Publishers Tried Exploiting Obsidian's Kickstarter To Keep IP Rights And Profits
Author: William Usher
published: 2012-09-19 14:59:12
You know that awesome upcoming party-based RPG from Obsidian, Project Eternity? Well that game was funded 100% from the gaming community. Gamers wanted to see it happen and Obsidian wanted to make it happen. You know who else wanted to see it happen? Big publishers. In fact, they wanted gamers to fund the development of Project Eternity and then keep the rights and profits for themselves. Awesome.
The news originated from the Kickstarter backers comment section where backers were asking Obsidian's CEO Feargus Urquhart about the project and the industry. The comments were later archived by users on the forum of Obsidian's website where larger gaming sites took notice after a Neogaf post.
So what really happened and what did Urquhart say to get this thing into the news channels? Well, a user began asking about the gaming industry...a dangerous question by any stretch of the imagination, questioning why popular games like Wasteland 2, Adventure and Shadowrun are ignored by big publishers when they've proven to be such hugely popular brands with the community. Urquhart responds, saying...
We were actually contacted by some publishers over the last few months that wanted to use us to do a Kickstarter. I said to them "So, you want us to do a Kickstarter for, using our name, we then get the Kickstarter money to make the game, you then publish the game, but we then don't get to keep the brand we make and we only get a portion of the profits" They said, "Yes".
“WTF?” There, I said it for you. Let's move past the gaping mouths, furrowed brows and explicit monitor ranting.
The big question to follow from every single website was “Which publisher was this?” presumably so that doors could be knocked on and nuts could be squarely kicked.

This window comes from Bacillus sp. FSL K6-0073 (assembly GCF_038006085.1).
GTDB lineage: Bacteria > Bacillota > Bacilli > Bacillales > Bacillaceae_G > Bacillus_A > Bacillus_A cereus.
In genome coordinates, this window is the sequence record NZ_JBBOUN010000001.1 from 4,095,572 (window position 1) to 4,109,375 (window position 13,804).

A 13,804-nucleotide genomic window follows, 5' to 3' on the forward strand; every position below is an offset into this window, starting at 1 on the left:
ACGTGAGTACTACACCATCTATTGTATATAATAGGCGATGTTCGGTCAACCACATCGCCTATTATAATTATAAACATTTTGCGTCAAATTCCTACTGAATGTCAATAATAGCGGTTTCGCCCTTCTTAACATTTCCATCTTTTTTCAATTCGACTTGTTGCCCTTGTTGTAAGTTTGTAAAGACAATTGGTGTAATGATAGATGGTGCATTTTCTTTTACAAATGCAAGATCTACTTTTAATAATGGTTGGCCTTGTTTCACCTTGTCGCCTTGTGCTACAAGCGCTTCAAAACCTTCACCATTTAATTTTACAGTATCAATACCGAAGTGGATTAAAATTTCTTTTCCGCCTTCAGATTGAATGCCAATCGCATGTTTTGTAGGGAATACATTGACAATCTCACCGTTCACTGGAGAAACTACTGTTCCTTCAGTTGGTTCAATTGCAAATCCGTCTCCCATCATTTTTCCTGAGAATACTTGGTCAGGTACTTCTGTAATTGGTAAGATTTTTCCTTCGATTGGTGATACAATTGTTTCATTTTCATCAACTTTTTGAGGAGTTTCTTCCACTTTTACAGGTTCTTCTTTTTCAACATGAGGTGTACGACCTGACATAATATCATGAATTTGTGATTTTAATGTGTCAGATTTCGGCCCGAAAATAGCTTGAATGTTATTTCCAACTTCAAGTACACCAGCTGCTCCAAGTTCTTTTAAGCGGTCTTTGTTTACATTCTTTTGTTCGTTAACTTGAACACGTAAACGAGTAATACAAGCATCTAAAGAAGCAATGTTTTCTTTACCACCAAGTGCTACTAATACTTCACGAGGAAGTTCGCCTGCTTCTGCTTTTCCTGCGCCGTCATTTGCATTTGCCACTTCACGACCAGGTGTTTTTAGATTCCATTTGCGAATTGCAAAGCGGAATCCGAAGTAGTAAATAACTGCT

Gaming Bolt seemed to search for an appropriate response, simply saying “How messed up can the gaming industry be?” And Destructoid settling with “It is predictable, pathetic and just disappointing”.
I couldn't agree more.
Urquhart makes a very strange justification (explanation?) of why these smaller games don't get published by larger houses, saying...
As for games like this, I think they will consider it, however so many of them support traditional distribution and sales forces that it's hard for them to consider games that would only ship digitally. It then gets pushed to their digital divisions, who have very small budgets (less than $500K).
This seems to either be an antiquated viewpoint compared to what big developers and publishers have been saying all year long or Urquhart knows something we don't (which is more likely the case) and the whole talk of an all digital future is just smoke from the big pubs. I'd like to imagine that if the future is all about digital distribution then funding smaller but highly anticipated projects like Project Eternity would be the way to go to start reeling in the old-school skeptics.
Also, a $500,000 budget is chump change compared to what some bigger companies spend on colossal failures such as Prototype 2, Syndicate, Bodycount, Operation Flashpoint: Red River, Vampire Rain, Too Human, Enslaved: Odyssey to the West and every other self-proclaimed AAA title that failed at retail. The fact that a publisher would even consider extorting the process of game publishing by using gamers to fund the project and then publishing it to reap the profits is almost worse than every other seedy thing EA, Capcom, Ubisoft, Activision and the rest have done in the past.
For sure, this definitely opens my eyes and it means that perhaps gamers should be a lot more inquisitive about the Kickstarter projects they back so as to make sure they're not secretly funding a game for a publisher who's simply looking to cut corners and cash in while putting in zero effort.
Heck, we already have EA who will be distributing Kickstarter games via Origin and making money after the games release, so basically it's just free money for them with zero risk. It's disgusting because the whole point of Kickstarter is to get away from the bonds and shackles of the mainstream publishing arena, the very bonds and shackles that caused Obsidian to layoff employees because they didn't get bonuses due to not hitting the contractually obligated Metacritic score.
You can learn more about Obsidian Entertainment's Project Eternity by visiting the Official Kickstarter Page.
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